As always, thanks for your input.


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"I may have missed something. Where in the patrol method of scouting does it say that a PL cannot be re-elected?"


"Bob", it may not say that but I think that's the way that many troops run things. "Jimmy's has his experience, now it is someone elese's turn." I'd guess that most of these troop also have parents running things instead of the boys becuase the boys never have a chance to learn anything about leading.



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BSA doesn't say the PL cannot be re-elected, but in the two Troops I'm active with in Houston and others in the District, this is their stated policy.


I think we both agree this is a misapplication of the idea. They've taken another recommendation (usually applied to the First Year Patrol) that everybody should have a chance to be the PL and taken it to its logical conclusion in absurdity. In one sons mixed-age patrol containing a Life, a Star, two 1st Class Scout, one 2nd Class, and three first-year Tenderfoot Scouts one of the brand new 11-yr olds with less than 5 months in the Troop was elected PL last week because all of the older boys had already held the position.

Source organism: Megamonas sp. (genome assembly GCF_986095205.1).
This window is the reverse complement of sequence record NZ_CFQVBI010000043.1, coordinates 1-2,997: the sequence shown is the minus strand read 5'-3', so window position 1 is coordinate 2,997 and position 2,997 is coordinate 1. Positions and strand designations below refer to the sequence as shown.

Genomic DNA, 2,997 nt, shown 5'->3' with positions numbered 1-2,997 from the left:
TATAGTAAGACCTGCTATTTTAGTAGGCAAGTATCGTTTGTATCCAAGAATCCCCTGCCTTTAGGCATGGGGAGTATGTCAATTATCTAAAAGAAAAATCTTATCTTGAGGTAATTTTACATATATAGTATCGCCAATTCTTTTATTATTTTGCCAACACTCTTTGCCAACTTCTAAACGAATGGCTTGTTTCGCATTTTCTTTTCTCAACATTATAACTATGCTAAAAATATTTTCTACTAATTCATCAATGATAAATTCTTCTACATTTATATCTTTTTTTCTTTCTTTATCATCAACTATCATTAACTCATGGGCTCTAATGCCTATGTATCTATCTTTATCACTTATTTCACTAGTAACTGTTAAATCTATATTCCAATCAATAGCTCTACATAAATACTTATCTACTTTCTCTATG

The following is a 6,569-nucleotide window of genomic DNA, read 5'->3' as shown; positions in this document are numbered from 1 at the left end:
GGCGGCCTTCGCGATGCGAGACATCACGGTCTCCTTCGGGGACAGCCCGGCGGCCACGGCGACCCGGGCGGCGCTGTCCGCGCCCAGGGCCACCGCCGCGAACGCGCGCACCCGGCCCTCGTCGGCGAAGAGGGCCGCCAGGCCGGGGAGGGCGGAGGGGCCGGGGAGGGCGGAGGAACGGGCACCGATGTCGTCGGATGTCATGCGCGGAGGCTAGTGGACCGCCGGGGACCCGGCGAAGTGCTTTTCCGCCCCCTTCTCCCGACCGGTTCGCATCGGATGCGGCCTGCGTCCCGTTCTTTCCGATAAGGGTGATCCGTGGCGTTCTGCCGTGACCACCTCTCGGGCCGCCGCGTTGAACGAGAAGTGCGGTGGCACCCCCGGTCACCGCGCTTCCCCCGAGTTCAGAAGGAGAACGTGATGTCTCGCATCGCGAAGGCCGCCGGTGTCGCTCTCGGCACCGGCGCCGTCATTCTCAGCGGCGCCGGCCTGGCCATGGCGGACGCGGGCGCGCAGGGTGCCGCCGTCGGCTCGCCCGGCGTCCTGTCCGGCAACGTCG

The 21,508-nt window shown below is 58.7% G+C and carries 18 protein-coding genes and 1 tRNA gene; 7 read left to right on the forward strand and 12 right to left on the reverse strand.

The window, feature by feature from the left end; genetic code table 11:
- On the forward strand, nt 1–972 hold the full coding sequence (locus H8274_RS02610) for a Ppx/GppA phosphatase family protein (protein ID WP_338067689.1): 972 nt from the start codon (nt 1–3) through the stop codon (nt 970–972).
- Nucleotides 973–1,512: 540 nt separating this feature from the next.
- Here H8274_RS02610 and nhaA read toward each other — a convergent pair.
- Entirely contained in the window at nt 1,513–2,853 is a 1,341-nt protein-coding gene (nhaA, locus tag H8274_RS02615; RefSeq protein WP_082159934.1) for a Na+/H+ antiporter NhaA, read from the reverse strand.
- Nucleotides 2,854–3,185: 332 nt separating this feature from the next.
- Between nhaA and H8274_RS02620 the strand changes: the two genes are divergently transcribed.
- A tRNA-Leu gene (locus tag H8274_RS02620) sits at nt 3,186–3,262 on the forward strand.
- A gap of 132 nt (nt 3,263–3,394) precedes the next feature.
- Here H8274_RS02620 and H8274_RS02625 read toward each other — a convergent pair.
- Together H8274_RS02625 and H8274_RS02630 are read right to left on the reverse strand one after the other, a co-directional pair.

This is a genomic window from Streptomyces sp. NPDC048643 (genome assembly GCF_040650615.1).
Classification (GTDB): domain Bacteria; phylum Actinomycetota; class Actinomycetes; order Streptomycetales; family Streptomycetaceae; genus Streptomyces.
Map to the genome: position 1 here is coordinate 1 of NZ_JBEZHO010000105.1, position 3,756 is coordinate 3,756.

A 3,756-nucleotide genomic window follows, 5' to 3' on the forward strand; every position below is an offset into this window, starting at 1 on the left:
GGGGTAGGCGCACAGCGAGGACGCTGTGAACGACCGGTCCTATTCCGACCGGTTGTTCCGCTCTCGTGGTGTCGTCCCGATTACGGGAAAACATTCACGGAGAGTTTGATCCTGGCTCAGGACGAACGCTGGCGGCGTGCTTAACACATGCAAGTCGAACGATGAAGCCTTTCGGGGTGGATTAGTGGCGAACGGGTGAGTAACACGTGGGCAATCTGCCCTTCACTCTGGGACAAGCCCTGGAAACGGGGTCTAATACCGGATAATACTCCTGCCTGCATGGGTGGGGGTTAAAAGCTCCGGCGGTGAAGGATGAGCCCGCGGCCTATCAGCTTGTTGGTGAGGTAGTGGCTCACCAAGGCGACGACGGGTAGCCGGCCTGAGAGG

More training (like Woodbadge) for the SM isn't going to happen -- he's had the position for 7-8 years and will be leaving within the next two. I'm hoping that something from National which more clearly explains the concept, applications, limitations, and rationale will help me turn this one around. Again, it's not isolated to one troop -- it's the prevalent model used around here.